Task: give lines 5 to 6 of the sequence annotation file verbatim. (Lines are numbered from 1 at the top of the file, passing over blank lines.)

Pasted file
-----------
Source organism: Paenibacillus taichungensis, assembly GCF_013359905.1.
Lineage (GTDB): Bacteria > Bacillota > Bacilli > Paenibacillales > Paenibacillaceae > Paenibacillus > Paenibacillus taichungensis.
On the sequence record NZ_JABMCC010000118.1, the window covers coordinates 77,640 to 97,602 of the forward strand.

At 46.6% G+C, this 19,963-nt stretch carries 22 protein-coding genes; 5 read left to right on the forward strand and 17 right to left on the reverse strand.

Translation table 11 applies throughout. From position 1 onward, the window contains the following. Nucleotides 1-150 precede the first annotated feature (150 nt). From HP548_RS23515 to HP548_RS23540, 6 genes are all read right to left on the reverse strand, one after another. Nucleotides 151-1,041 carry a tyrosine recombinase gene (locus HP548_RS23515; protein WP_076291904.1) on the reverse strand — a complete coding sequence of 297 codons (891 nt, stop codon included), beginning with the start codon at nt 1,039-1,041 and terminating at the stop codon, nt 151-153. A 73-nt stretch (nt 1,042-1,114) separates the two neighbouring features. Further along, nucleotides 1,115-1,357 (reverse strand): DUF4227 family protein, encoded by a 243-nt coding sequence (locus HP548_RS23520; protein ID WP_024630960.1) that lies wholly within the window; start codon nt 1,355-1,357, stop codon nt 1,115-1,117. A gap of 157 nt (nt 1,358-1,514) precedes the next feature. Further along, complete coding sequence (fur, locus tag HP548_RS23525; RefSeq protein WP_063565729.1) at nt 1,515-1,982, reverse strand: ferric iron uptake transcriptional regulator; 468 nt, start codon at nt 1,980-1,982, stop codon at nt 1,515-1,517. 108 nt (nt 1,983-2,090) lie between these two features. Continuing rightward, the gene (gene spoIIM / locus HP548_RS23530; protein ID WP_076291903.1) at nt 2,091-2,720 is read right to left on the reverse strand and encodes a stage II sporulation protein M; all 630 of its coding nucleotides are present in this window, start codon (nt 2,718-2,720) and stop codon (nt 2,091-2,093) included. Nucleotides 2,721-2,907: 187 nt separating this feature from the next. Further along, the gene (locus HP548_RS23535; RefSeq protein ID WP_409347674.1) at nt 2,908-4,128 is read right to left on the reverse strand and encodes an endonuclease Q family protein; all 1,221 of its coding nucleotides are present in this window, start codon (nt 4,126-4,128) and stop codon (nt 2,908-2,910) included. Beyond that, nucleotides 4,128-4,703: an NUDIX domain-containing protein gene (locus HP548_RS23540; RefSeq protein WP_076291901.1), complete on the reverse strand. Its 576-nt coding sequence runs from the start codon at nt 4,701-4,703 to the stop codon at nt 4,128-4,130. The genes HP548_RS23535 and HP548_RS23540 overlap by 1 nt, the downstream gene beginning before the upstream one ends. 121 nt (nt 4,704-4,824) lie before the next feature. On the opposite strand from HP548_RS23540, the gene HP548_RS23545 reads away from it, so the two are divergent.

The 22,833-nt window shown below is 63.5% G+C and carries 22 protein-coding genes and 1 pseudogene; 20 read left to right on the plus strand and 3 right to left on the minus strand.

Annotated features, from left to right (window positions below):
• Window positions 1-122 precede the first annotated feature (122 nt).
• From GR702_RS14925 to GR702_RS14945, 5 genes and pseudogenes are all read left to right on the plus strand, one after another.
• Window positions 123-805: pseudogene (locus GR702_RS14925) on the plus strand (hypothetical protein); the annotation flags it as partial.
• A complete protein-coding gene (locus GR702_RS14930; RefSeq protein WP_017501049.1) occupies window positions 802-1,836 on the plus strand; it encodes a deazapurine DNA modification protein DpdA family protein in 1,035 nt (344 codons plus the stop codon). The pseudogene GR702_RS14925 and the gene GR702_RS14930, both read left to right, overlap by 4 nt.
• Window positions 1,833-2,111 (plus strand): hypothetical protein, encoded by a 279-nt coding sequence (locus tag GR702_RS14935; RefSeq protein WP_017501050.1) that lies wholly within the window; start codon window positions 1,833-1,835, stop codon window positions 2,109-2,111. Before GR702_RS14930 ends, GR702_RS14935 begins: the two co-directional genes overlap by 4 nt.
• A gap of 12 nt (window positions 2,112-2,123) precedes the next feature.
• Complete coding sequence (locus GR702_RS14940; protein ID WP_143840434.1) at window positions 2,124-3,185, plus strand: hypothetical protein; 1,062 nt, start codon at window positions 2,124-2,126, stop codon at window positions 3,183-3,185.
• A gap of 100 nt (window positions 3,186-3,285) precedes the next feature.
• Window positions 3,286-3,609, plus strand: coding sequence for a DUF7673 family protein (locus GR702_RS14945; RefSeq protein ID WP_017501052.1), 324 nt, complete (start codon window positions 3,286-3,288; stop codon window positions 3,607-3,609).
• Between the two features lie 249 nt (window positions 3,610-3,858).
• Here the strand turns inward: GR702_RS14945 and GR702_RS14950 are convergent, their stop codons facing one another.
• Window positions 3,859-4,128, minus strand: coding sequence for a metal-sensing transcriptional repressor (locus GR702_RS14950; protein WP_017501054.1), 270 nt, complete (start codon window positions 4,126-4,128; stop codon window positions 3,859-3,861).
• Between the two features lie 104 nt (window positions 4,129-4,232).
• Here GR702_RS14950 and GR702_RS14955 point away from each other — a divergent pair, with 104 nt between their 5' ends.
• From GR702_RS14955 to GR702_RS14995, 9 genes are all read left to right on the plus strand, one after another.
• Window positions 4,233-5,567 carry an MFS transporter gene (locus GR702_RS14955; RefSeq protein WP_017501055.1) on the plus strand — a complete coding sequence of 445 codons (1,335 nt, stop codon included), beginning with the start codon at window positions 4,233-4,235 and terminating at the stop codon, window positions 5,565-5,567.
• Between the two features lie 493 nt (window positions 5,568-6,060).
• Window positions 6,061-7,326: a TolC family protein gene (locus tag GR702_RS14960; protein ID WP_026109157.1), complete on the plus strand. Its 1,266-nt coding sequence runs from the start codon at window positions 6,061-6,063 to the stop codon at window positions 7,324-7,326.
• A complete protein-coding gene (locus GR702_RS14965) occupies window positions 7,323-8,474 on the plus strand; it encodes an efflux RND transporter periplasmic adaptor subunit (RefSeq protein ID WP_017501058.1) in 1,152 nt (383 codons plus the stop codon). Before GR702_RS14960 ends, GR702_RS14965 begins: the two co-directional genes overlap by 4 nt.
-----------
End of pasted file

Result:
Translation table 11 applies throughout. From position 1 onward, the window contains the following. Nucleotides 1-150 precede the first annotated feature (150 nt). From HP548_RS23515 to HP548_RS23540, 6 genes are all read right to left on the reverse strand, one after another. Nucleotides 151-1,041 carry a tyrosine recombinase gene (locus HP548_RS23515; protein WP_076291904.1) on the reverse strand — a complete coding sequence of 297 codons (891 nt, stop codon included), beginning with the start codon at nt 1,039-1,041 and terminating at the stop codon, nt 151-153. A 73-nt stretch (nt 1,042-1,114) separates the two neighbouring features. Further along, nucleotides 1,115-1,357 (reverse strand): DUF4227 family protein, encoded by a 243-nt coding sequence (locus HP548_RS23520; protein ID WP_024630960.1) that lies wholly within the window; start codon nt 1,355-1,357, stop codon nt 1,115-1,117. A gap of 157 nt (nt 1,358-1,514) precedes the next feature. Further along, complete coding sequence (fur, locus tag HP548_RS23525; RefSeq protein WP_063565729.1) at nt 1,515-1,982, reverse strand: ferric iron uptake transcriptional regulator; 468 nt, start codon at nt 1,980-1,982, stop codon at nt 1,515-1,517. 108 nt (nt 1,983-2,090) lie between these two features. Continuing rightward, the gene (gene spoIIM / locus HP548_RS23530; protein ID WP_076291903.1) at nt 2,091-2,720 is read right to left on the reverse strand and encodes a stage II sporulation protein M; all 630 of its coding nucleotides are present in this window, start codon (nt 2,718-2,720) and stop codon (nt 2,091-2,093) included. Nucleotides 2,721-2,907: 187 nt separating this feature from the next. Further along, the gene (locus HP548_RS23535; RefSeq protein ID WP_409347674.1) at nt 2,908-4,128 is read right to left on the reverse strand and encodes an endonuclease Q family protein; all 1,221 of its coding nucleotides are present in this window, start codon (nt 4,126-4,128) and stop codon (nt 2,908-2,910) included. Beyond that, nucleotides 4,128-4,703: an NUDIX domain-containing protein gene (locus HP548_RS23540; RefSeq protein WP_076291901.1), complete on the reverse strand. Its 576-nt coding sequence runs from the start codon at nt 4,701-4,703 to the stop codon at nt 4,128-4,130. The genes HP548_RS23535 and HP548_RS23540 overlap by 1 nt, the downstream gene beginning before the upstream one ends. 121 nt (nt 4,704-4,824) lie before the next feature. On the opposite strand from HP548_RS23540, the gene HP548_RS23545 reads away from it, so the two are divergent.

The 22,833-nt window shown below is 63.5% G+C and carries 22 protein-coding genes and 1 pseudogene; 20 read left to right on the plus strand and 3 right to left on the minus strand.